Manovich seems to suggest that chronological linearity is narrative, and that artists trying to undermine it are attempting to express the database — or all options at once. He considers Peter Greenaway a prominent “database filmmaker” (239). Excerpt from Peter Greenaway’s The Falls, 1982 and


I am not sure that these catalogs of effects achieve the non-narrative. There are certainly differences, but do these assemblages constitute paradigm over syntagm?



What would a radical break from narrative to database look like? Do those things which stubbornly persist through restructuration (Manovich citing Jameson) have something to them which is, dare I say, essentially human? Or are our formal expressions discrete, replaceable, and bound to evolve beyond recognition? Can the paradigm, the vast array of associations, truly be manifested in the database, if we as readers still depend on syntagms (what the screen or interface can render)?


Manovich, Lev. The Language of New Media. Cambridge: MIT Press, 1999.



Etsy Floppy Disk Notebook

Cohen on Data Mining


Cohen argues that computational methods for analyzing, manipulating and retrieving data from large corpuses will provide new tools for academic research, including the humanities. He provides two examples, projects he worked on. Syllabus Finder, a document classification tool for aggregating and searching course syllabi, finds and collects documents that show similar patterns in their use of words. It also allows to differentiate documents that have similar keywords by analyzing the use of other words. Another example he provides is H-Bot, a question answering tool that takes in queries in natural language (instead of code), transforms the query using predetermined rules and conducts a web search before outputting the answer the tool decides is relevant.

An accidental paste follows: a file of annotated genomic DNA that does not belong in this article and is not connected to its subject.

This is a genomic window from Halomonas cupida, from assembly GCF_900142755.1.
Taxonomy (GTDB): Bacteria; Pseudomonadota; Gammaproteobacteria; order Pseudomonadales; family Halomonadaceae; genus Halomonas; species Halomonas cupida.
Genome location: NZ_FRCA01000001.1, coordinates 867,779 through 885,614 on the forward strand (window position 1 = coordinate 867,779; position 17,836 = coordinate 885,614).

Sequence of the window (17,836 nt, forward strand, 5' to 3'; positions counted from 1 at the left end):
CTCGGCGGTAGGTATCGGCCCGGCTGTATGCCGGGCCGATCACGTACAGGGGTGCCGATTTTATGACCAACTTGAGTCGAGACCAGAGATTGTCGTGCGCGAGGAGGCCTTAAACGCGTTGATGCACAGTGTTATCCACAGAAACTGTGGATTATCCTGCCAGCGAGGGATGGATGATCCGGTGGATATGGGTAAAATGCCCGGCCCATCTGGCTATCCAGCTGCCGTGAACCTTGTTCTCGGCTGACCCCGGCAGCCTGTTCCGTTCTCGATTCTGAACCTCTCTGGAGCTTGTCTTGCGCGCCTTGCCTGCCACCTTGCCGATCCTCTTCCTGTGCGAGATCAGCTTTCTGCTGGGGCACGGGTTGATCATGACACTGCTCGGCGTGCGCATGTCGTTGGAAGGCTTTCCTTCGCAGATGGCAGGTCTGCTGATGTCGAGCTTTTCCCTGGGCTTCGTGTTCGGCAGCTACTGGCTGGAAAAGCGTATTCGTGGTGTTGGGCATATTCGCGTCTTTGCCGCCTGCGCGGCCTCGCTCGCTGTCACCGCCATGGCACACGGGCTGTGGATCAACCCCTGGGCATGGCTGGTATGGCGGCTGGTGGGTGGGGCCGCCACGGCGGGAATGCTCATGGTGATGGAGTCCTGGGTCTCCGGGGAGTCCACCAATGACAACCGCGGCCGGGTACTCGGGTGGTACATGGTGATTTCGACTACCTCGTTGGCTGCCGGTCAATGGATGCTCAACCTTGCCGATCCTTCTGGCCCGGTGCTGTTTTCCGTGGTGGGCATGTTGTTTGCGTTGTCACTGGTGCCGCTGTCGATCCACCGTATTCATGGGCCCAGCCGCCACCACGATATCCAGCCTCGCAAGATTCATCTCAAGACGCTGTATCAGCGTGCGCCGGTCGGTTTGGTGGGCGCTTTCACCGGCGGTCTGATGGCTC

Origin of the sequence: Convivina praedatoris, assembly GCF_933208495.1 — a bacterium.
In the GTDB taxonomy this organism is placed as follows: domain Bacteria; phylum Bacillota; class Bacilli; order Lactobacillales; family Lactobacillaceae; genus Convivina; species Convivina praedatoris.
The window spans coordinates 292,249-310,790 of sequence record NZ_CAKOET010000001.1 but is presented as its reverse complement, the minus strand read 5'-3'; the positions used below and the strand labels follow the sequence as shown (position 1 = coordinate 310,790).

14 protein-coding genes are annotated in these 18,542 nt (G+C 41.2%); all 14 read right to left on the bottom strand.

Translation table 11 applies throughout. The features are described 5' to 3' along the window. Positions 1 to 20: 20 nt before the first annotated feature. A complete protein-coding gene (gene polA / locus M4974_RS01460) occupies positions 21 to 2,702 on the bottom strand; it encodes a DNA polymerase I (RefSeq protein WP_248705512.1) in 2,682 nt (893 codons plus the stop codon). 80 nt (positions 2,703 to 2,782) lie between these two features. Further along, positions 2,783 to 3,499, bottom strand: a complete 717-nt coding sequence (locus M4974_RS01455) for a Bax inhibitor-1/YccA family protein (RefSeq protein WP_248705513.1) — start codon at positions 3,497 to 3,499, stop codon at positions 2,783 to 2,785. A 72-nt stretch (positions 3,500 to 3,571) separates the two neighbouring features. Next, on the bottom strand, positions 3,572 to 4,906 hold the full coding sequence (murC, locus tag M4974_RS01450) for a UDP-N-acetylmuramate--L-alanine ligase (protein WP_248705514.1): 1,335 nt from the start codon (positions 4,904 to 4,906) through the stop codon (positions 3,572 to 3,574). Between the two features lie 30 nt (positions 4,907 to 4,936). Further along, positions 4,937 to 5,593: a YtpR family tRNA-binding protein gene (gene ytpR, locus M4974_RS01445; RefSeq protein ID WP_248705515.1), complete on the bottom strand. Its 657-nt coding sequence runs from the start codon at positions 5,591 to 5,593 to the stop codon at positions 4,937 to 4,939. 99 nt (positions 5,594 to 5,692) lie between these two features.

Lessons that Cohen learned while building these tools:

  • APIs are good
    • they offer the possibilities for combining various resources (which facilitates the use of less rigorous but more accessible corpuses)
    • third-party development can lead to unexpected and positive results
  • open resources are better than restricted ones (access makes up for quality)
  • large quantity can make up for quality

Just in case: an API is a way of making easy the process of using our software get data (instead of doing it manually) from another software (usually on another computer, like a web server). The following is one of the more concise and less technical-details-oriented explanations I found online: https://www.quora.com/What-is-an-API

Also, I feel that The Lexicon of DH workshop slides provide a good overview of the coming week’s theme.

So indeed, the use of APIs has become more common outside of the IT field since 2006. New York Public LibraryCooper-Hewitt Museum and the New York Times, among many others, provide APIs that allow the access on their digital collection through software. MOMA provides their collection data on Github.